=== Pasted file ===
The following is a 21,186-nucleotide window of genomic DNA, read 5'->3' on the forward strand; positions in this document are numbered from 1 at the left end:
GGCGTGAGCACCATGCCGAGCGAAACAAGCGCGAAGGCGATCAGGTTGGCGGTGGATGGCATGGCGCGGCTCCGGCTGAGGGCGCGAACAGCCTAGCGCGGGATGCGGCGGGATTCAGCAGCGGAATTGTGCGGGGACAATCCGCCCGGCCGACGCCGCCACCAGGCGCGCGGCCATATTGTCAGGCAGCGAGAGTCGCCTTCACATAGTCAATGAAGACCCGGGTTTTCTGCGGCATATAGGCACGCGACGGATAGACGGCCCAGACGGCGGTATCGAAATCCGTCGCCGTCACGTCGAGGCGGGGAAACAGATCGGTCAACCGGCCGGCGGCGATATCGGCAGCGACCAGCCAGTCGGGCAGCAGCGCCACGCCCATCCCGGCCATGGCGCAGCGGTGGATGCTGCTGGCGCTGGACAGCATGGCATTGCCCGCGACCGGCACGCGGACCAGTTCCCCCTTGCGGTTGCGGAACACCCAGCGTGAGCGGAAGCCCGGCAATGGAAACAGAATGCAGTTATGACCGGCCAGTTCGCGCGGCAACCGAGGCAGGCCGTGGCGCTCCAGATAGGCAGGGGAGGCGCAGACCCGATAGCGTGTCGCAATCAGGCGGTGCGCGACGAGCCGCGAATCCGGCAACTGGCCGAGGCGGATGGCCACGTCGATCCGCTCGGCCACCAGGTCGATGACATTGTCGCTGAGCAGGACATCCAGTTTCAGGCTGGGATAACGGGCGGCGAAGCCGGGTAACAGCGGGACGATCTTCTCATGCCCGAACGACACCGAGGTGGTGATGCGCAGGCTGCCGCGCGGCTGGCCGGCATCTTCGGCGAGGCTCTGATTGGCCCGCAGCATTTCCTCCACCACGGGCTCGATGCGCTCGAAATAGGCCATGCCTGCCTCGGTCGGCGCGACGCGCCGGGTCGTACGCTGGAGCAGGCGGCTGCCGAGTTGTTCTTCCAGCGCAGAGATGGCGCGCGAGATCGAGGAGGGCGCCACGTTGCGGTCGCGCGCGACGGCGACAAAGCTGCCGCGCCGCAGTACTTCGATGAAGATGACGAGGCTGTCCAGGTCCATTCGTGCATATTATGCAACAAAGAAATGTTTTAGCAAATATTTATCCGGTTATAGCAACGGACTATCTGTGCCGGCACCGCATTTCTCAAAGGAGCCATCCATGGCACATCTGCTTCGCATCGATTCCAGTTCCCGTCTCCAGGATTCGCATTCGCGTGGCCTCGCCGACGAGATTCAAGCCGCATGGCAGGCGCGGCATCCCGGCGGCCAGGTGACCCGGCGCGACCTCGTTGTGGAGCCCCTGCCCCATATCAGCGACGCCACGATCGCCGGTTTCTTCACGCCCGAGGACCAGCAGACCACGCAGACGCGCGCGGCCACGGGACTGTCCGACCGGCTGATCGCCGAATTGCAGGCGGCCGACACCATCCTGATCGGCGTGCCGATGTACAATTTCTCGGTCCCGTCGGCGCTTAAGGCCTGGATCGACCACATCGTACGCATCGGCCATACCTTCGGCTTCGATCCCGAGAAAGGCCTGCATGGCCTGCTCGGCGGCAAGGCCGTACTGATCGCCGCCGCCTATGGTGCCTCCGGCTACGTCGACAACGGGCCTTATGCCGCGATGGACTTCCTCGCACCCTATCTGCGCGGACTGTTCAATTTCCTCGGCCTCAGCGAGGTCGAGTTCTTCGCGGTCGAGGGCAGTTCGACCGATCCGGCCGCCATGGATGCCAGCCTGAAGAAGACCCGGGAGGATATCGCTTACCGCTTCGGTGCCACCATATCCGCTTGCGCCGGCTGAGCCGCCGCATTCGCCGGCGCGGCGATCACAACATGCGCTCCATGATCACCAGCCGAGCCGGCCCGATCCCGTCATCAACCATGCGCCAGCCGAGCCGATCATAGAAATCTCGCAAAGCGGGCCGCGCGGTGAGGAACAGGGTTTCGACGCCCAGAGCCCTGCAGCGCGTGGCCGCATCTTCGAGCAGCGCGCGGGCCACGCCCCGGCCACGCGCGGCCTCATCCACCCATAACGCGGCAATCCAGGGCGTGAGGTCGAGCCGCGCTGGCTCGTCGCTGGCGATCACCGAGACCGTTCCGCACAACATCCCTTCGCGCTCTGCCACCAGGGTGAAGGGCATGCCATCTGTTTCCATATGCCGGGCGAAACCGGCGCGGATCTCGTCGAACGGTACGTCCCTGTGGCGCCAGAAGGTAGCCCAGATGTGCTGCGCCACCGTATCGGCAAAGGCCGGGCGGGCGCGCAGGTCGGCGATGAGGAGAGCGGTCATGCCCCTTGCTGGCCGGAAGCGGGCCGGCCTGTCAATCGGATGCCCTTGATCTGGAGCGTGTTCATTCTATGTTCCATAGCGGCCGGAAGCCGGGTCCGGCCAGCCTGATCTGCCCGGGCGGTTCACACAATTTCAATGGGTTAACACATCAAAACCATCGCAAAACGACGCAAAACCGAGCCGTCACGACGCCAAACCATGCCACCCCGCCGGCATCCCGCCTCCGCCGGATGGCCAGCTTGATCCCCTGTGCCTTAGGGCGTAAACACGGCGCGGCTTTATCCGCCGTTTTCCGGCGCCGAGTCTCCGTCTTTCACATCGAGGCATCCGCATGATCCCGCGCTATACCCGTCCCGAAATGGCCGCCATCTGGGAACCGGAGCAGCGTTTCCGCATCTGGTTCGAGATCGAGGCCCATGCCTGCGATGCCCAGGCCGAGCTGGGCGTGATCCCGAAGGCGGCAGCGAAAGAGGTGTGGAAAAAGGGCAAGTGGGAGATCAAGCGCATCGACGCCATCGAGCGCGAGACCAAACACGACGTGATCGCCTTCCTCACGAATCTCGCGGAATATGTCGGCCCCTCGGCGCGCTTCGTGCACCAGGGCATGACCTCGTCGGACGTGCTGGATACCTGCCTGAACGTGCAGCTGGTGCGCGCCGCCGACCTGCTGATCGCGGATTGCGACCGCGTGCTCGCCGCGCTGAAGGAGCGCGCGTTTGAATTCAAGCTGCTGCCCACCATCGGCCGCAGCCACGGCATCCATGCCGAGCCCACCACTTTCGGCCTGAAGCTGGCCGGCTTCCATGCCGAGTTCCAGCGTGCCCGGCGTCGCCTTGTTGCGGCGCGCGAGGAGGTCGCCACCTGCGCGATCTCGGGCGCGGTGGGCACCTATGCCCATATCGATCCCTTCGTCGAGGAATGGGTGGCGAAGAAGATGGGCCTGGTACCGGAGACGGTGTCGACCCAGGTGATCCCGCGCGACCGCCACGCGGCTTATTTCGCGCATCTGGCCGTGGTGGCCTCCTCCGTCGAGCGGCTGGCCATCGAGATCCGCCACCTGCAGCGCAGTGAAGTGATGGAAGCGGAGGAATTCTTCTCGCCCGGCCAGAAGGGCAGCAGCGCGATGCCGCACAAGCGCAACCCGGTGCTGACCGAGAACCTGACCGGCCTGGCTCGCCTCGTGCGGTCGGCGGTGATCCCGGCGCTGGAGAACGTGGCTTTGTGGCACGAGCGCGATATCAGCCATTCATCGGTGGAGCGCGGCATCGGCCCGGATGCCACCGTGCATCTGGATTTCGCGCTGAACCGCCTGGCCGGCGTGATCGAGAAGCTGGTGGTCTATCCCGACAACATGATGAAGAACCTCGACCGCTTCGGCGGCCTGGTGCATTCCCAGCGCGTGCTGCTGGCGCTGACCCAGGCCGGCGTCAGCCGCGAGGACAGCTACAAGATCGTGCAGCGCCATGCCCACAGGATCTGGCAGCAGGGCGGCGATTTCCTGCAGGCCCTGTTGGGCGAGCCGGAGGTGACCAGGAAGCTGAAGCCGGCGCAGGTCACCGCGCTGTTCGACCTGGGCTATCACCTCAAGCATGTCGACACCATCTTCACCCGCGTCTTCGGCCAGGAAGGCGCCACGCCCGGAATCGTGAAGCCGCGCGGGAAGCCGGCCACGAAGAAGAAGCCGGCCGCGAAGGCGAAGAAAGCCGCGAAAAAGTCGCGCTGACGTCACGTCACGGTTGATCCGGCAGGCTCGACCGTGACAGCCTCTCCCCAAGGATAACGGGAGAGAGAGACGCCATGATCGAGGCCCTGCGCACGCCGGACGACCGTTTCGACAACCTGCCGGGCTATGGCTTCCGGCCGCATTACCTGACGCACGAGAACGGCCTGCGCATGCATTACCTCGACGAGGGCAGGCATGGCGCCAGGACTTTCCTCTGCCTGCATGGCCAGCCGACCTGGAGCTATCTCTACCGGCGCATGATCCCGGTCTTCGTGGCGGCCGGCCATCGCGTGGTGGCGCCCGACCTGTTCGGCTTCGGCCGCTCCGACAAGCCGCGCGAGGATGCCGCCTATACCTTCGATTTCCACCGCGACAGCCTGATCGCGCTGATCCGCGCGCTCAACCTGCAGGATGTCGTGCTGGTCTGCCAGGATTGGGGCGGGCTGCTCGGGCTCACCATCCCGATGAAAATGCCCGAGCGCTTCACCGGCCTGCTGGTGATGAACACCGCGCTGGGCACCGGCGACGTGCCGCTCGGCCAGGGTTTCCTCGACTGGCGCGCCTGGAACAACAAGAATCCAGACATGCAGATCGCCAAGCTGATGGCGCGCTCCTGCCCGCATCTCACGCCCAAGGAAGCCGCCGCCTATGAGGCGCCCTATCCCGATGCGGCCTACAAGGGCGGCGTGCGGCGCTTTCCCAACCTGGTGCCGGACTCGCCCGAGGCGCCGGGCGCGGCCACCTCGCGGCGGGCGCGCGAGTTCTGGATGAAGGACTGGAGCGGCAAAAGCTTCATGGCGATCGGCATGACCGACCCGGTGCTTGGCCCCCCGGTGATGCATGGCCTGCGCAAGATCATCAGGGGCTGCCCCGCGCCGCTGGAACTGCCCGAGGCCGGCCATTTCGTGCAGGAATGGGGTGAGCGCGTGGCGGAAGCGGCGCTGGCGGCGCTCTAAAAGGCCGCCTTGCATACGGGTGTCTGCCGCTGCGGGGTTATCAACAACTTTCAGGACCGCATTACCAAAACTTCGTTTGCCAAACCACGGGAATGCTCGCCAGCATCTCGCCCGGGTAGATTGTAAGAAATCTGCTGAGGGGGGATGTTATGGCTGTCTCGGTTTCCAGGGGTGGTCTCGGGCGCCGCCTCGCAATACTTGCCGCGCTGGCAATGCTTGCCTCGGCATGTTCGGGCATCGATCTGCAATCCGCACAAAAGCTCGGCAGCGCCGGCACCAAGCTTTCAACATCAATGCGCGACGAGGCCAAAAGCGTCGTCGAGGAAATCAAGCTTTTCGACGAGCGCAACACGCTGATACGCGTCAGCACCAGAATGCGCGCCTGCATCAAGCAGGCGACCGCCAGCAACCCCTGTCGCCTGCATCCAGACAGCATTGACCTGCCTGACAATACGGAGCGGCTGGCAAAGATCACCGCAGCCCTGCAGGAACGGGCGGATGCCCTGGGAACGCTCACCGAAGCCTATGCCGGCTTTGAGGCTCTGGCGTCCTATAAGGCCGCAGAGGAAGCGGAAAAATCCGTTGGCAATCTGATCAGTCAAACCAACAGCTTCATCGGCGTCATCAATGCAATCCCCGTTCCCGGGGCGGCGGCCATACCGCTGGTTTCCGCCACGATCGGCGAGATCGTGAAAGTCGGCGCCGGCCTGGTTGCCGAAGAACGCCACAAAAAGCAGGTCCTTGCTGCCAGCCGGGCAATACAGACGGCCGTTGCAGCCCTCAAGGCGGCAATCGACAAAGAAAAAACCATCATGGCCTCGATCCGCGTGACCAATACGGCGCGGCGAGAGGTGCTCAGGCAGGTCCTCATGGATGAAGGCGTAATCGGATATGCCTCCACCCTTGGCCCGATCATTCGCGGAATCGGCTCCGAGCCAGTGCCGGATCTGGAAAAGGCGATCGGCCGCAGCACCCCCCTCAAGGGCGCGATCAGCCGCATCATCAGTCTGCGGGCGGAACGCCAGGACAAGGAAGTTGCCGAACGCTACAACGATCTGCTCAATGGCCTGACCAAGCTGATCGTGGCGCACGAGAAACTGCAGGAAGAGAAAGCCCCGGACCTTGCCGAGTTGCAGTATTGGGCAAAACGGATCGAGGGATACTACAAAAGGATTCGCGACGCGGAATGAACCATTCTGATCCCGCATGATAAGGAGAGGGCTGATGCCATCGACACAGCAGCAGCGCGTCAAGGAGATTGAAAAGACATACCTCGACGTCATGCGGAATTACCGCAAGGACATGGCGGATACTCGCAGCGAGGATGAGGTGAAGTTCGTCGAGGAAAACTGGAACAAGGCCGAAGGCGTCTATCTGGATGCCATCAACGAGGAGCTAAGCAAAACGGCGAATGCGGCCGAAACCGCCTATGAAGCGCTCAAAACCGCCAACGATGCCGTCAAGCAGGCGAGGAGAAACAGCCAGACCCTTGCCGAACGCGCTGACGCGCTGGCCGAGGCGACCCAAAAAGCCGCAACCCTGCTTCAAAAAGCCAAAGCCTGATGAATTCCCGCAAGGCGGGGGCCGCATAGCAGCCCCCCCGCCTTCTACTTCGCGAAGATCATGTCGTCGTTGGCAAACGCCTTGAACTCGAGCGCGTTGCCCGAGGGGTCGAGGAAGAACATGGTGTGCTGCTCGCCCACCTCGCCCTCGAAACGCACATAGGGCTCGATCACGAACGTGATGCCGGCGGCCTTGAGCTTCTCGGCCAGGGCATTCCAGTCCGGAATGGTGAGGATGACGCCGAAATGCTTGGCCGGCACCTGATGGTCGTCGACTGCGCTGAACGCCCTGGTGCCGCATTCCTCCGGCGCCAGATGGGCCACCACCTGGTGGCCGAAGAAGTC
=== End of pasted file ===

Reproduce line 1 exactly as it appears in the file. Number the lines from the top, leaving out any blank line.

The following is a 21,186-nucleotide window of genomic DNA, read 5'->3' on the forward strand; positions in this document are numbered from 1 at the left end: